Discrete Random Variables for Beginning Statistics
Practice problems for these concepts can be found at:
- Discrete Random Variables Solved Problems for Beginning Statistics
- Discrete Random Variables Supplementary Problems for Beginning Statistics
A random variable associates a numerical value with each outcome of an experiment. A random variable is defined mathematically as a real-valued function defined on a sample space, and is represented as a letter such as X or Y.
EXAMPLE 5.1 For the experiment of flipping a coin twice, the random variable X is defined to be the number of tails to appear when the experiment is performed. The random variable Y is defined to be the number of heads minus the number of tails when the experiment is conducted. Table 5.1 shows the outcomes and the numerical value each random variable assigns to the outcome. These are two of the many random variables possible for this experiment.
EXAMPLE 5.2 An experimental study involving diabetics measured the following random variables: fasting blood sugar, hemoglobin, blood pressure, and triglycerides. These random variables assign numerical values to each of the individuals in the study. The numerical values range over different intervals for the different random variables.
Discrete Random Variable
A random variable is a discrete random variable if it has either a finite number of values or infinitely many values that can be arranged in a sequence. We say that a discrete random variable may assume a countable number of values. Discrete random variables usually arise from an experiment that involves counting. The random variables given in Example 5.1 are discrete, since they have a finite number of different values. Both of the variables are associated with counting.
EXAMPLE 5.3 An experiment consists of observing 100 individuals who get a flu shot and counting the number X who have a reaction. The variable X may assume 101 different values from 0 to 100. Another experiment consists of counting the number of individuals W who get a flu shot until an individual gets a flu shot and has a reaction. The variable W may assume the values 1, 2, 3, . . .. The variable W can assume a countably infinite number of values.
Continuous Random Variable
A random variable is a continuous random variable if it is capable of assuming all the values in an interval or in several intervals. Because of the limited accuracy of measuring devices, no random variables are truly continuous. However, we may treat random variables abstractly as being continuous.
EXAMPLE 5.4 The following random variables are considered continuous random variables: survival time of cancer patients, the time between release from prison and conviction for another crime, the daily milk yield of Holstein cows, weight loss during a dietary routine, and the household incomes for single-parent households in a sociological study.
The probability distribution of a discrete random variable X is a list or table of the distinct numerical values of X and the probabilities associated with those values. The probability distribution is usually given in tabular form or in the form of an equation.
EXAMPLE 5.5 Table 5.2 lists the outcomes and the values of X, the sum of the up-turned faces for the experiment of rolling a pair of dice. EXCEL Table 5.2 is used to build the probability distribution of the random variable X. This table lists the 36 possible outcomes. Only one outcome gives a value of 2 for X. The probability that X = 2 is 1 divided by 36 or .028 when rounded to three decimal places. We write this as P(2) = .028. The probability that X = 3, P(3), is equal to 2 divided by 36 or .056. The probability distribution for X is given in Table 5.3.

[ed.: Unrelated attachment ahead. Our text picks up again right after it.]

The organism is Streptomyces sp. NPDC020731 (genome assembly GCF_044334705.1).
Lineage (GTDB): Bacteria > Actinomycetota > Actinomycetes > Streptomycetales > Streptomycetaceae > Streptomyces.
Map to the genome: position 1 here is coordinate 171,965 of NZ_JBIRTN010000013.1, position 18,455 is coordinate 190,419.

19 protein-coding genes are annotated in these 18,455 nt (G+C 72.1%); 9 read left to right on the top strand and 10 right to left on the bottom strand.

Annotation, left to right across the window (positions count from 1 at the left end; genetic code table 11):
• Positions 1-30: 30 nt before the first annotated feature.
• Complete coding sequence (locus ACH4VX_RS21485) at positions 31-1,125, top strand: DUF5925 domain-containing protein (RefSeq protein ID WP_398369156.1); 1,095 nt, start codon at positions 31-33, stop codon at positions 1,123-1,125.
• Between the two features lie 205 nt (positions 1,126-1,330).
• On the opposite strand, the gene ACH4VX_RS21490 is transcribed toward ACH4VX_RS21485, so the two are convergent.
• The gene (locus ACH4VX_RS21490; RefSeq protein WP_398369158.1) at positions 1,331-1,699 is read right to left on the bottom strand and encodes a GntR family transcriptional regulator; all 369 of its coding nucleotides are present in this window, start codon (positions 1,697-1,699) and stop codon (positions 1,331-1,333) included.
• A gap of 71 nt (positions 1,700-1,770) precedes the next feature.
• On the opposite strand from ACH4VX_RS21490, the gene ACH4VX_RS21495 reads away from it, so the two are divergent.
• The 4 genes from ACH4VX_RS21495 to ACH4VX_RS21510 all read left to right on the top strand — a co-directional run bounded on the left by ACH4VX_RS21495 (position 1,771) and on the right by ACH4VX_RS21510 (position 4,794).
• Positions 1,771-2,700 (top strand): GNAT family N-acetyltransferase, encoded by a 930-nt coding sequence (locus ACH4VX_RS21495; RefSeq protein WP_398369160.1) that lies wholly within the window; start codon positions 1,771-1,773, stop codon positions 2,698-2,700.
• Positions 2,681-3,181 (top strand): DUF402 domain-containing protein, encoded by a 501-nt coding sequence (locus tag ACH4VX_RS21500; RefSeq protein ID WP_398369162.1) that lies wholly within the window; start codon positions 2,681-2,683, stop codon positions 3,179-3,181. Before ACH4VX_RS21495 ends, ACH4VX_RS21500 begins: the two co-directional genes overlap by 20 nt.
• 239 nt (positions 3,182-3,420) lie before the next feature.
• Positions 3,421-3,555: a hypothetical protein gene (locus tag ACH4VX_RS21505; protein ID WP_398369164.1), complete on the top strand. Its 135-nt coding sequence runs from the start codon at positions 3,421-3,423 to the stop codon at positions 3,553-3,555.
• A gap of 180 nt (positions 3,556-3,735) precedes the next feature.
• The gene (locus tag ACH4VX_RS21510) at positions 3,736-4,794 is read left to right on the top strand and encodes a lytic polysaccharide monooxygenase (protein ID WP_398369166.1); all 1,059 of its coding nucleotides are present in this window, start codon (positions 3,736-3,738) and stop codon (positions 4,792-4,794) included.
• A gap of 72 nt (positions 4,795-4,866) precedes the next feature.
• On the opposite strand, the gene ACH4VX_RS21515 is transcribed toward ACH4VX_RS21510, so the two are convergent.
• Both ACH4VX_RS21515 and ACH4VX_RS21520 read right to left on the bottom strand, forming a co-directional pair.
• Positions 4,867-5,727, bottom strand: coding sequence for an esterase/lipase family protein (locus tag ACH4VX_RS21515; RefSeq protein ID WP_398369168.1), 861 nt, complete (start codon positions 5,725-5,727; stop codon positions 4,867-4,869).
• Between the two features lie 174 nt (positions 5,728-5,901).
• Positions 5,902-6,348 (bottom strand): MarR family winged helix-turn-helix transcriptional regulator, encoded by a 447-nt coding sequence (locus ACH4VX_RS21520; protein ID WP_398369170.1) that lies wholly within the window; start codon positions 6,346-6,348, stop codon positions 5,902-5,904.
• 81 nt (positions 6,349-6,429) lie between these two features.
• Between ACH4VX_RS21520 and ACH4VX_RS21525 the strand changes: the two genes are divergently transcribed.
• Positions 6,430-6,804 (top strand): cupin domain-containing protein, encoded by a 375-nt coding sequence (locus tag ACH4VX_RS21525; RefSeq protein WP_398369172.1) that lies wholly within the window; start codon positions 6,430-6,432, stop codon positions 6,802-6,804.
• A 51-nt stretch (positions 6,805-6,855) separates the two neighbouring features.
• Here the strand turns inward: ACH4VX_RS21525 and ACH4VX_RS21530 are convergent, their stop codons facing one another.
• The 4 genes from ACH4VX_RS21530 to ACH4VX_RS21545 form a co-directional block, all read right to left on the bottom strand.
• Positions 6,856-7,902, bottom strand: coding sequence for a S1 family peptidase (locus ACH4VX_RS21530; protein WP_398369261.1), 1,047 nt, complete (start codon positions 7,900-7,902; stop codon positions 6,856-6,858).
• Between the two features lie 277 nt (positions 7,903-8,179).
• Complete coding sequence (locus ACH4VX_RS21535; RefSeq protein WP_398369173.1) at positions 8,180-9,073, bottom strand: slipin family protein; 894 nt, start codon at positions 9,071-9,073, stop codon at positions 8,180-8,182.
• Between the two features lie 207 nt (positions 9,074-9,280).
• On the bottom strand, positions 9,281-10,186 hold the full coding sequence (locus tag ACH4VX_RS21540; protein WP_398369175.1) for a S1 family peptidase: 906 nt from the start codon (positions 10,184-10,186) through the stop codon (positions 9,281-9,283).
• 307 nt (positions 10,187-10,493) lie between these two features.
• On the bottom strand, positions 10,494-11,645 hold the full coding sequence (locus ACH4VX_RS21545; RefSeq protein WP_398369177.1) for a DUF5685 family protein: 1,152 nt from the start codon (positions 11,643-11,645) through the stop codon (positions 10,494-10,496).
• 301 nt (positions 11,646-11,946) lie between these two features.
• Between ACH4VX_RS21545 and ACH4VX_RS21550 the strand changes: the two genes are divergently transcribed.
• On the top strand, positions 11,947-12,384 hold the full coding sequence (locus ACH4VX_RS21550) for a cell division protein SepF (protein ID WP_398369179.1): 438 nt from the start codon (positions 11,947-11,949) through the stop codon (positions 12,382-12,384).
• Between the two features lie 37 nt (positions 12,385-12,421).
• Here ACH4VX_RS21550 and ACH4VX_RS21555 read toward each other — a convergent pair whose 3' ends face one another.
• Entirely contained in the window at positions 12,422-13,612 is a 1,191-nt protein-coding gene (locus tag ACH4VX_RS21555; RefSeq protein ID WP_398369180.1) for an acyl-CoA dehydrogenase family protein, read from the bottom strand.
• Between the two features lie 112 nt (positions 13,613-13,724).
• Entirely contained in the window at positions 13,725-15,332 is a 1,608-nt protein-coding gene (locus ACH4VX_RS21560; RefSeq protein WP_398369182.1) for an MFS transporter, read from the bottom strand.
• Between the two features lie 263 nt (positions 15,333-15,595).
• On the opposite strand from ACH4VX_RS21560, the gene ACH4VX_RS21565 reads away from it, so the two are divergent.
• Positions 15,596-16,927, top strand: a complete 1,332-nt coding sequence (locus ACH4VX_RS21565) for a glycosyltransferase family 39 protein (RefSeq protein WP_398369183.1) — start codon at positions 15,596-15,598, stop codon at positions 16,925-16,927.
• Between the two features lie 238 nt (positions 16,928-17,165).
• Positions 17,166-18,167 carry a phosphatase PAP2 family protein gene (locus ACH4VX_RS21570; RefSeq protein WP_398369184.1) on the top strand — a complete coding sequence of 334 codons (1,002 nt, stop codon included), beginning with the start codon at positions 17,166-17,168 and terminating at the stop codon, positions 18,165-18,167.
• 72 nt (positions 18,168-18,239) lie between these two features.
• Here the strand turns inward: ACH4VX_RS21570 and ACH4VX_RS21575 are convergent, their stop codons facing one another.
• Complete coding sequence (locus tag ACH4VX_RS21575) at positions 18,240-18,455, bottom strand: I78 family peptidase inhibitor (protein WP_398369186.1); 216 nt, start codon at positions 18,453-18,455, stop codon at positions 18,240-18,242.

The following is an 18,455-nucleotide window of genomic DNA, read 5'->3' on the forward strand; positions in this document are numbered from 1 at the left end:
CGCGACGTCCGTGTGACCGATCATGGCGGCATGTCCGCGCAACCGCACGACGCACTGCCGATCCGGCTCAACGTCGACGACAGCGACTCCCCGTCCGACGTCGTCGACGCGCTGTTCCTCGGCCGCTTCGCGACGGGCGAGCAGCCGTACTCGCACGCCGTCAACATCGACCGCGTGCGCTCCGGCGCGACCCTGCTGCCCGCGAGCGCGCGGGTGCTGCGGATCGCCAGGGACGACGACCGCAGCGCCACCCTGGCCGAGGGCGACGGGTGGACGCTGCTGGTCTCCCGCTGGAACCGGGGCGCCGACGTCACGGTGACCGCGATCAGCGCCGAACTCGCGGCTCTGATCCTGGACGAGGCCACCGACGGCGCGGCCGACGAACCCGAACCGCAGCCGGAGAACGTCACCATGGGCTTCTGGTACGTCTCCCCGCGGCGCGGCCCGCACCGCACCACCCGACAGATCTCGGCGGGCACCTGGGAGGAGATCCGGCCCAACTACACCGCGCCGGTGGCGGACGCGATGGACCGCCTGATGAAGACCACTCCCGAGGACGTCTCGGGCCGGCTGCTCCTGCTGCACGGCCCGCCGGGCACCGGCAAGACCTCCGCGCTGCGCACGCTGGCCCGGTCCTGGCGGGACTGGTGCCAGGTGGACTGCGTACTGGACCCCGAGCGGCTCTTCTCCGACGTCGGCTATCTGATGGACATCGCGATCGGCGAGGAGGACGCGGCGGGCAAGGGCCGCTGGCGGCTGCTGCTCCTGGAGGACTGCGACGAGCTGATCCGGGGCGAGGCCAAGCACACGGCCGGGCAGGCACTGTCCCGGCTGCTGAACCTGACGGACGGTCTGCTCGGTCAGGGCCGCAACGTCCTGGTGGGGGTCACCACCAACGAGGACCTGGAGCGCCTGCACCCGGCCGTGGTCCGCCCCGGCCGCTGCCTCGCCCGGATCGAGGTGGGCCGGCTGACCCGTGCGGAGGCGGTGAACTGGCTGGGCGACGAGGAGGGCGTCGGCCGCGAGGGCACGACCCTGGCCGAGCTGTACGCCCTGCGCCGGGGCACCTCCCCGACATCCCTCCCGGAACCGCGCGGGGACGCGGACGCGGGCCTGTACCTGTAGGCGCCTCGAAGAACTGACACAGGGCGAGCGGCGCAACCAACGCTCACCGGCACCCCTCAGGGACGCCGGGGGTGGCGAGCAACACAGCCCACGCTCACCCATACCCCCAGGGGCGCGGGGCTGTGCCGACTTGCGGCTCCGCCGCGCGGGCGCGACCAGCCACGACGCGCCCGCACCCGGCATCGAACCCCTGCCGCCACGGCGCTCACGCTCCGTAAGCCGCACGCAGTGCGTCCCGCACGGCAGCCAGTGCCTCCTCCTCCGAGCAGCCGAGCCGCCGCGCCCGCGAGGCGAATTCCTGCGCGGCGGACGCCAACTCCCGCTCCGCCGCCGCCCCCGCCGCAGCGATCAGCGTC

Note that in Table 5.2 the expression =A2+B2 is entered into C2 and a click-and-drag is performed from C2 to C19 and the expression =E2+F2 is entered into G2 and a click-and-drag is performed from G2 to G19.
The probability distribution, P(x) = P(X = x) satisfies formulas (5.1) and (5.2).
- P(x) ≥ 0 for each value x of X (5.1)
- σ P(x) = 1 where the sum is over all values of X (5.2)
Notice that the values for P(x) in Table 5.3 are all positive, which satisfies formula (5.1), and that the sum equals 1 except for rounding errors.
EXAMPLE 5.6 P(x) = , x = 1, 2, 3, 4 is a probability distribution since P(1) = .1, P(2) = .2, P(3) = .3, and P(4) = .4 and (5.1) and (5.2) are both satisfied.
EXAMPLE 5.7 It is known from census data that for a particular income group that 10% of households have no children, 25% have one child, 50% have two children, 10% have three children, and 5% have four children. If X represents the number of children per household for this income group, then the probability distribution of X is given in Table 5.4.
The event X ≥ 2 is the event that a household in this income group has at least two children and means that X = 2, or X = 3, or X = 4. The probability that X ≥ 2 is given by
- P(X ≥ 2) = P(X = 2) + P(X = 3) + P(X = 4) = .50 + .10 + .05 = .65
The event X ≤ 1 is the event that a household in this income group has at most one child and is equivalent to X = 0, or X = 1. The probability that X ≤ 1 is given by
- P(X ≤ 1) = P(X = 0) + P(X = 1) = .10 + .25 = .35
The event 1 ≤ X ≤ 3 is the event that a household has between one and three children inclusive and is equivalent to X = 1, or X = 2, or X = 3. The probability that 1 ≤ X ≤ 3 is given by
- P(1 ≤ X ≤ 3) = P(X = 1) + P(X = 2) + P(X = 3) = .25 + .50 + .10 = .85
The above discussion may be summarized by stating that 65% of the households have at least two children, 35% have at most one child, and 85% have between one and three children inclusive.
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